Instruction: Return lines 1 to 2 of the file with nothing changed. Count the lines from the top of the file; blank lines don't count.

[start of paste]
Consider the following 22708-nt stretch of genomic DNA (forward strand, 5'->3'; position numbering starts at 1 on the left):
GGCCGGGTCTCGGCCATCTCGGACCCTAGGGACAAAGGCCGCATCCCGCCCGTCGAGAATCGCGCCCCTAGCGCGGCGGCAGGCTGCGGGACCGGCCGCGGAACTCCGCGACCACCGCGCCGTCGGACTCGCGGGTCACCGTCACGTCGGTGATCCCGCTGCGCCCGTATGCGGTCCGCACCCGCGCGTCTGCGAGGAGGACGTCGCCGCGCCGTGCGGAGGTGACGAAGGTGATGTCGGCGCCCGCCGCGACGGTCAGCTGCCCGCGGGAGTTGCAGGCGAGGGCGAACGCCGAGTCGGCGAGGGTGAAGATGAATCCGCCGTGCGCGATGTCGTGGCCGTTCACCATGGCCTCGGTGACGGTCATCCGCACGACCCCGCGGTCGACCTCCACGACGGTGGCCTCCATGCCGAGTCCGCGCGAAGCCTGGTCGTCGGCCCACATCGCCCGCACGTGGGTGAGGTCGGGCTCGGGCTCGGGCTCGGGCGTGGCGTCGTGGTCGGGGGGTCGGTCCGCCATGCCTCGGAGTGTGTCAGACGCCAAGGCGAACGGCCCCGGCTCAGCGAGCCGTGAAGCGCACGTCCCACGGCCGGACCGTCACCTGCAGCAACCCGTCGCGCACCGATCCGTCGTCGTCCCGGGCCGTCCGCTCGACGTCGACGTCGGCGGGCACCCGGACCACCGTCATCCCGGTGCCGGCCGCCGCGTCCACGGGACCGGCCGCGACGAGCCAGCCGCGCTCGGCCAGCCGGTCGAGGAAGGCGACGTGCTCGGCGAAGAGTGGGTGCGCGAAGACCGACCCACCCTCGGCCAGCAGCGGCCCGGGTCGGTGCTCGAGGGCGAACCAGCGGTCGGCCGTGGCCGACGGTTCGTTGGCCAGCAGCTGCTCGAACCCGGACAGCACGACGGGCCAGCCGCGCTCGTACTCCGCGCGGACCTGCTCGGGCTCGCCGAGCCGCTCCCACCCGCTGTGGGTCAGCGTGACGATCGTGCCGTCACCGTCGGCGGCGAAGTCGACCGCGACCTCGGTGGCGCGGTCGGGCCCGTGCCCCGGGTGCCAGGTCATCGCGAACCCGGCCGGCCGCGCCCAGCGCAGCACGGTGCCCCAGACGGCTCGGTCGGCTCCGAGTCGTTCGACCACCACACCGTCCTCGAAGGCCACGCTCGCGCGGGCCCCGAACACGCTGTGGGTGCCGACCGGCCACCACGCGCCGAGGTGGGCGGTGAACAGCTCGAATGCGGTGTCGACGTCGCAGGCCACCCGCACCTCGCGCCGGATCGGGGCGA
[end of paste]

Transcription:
Consider the following 22708-nt stretch of genomic DNA (forward strand, 5'->3'; position numbering starts at 1 on the left):
GGCCGGGTCTCGGCCATCTCGGACCCTAGGGACAAAGGCCGCATCCCGCCCGTCGAGAATCGCGCCCCTAGCGCGGCGGCAGGCTGCGGGACCGGCCGCGGAACTCCGCGACCACCGCGCCGTCGGACTCGCGGGTCACCGTCACGTCGGTGATCCCGCTGCGCCCGTATGCGGTCCGCACCCGCGCGTCTGCGAGGAGGACGTCGCCGCGCCGTGCGGAGGTGACGAAGGTGATGTCGGCGCCCGCCGCGACGGTCAGCTGCCCGCGGGAGTTGCAGGCGAGGGCGAACGCCGAGTCGGCGAGGGTGAAGATGAATCCGCCGTGCGCGATGTCGTGGCCGTTCACCATGGCCTCGGTGACGGTCATCCGCACGACCCCGCGGTCGACCTCCACGACGGTGGCCTCCATGCCGAGTCCGCGCGAAGCCTGGTCGTCGGCCCACATCGCCCGCACGTGGGTGAGGTCGGGCTCGGGCTCGGGCTCGGGCGTGGCGTCGTGGTCGGGGGGTCGGTCCGCCATGCCTCGGAGTGTGTCAGACGCCAAGGCGAACGGCCCCGGCTCAGCGAGCCGTGAAGCGCACGTCCCACGGCCGGACCGTCACCTGCAGCAACCCGTCGCGCACCGATCCGTCGTCGTCCCGGGCCGTCCGCTCGACGTCGACGTCGGCGGGCACCCGGACCACCGTCATCCCGGTGCCGGCCGCCGCGTCCACGGGACCGGCCGCGACGAGCCAGCCGCGCTCGGCCAGCCGGTCGAGGAAGGCGACGTGCTCGGCGAAGAGTGGGTGCGCGAAGACCGACCCACCCTCGGCCAGCAGCGGCCCGGGTCGGTGCTCGAGGGCGAACCAGCGGTCGGCCGTGGCCGACGGTTCGTTGGCCAGCAGCTGCTCGAACCCGGACAGCACGACGGGCCAGCCGCGCTCGTACTCCGCGCGGACCTGCTCGGGCTCGCCGAGCCGCTCCCACCCGCTGTGGGTCAGCGTGACGATCGTGCCGTCACCGTCGGCGGCGAAGTCGACCGCGACCTCGGTGGCGCGGTCGGGCCCGTGCCCCGGGTGCCAGGTCATCGCGAACCCGGCCGGCCGCGCCCAGCGCAGCACGGTGCCCCAGACGGCTCGGTCGGCTCCGAGTCGTTCGACCACCACACCGTCCTCGAAGGCCACGCTCGCGCGGGCCCCGAACACGCTGTGGGTGCCGACCGGCCACCACGCGCCGAGGTGGGCGGTGAACAGCTCGAATGCGGTGTCGACGTCGCAGGCCACCCGCACCTCGCGCCGGATCGGGGCGA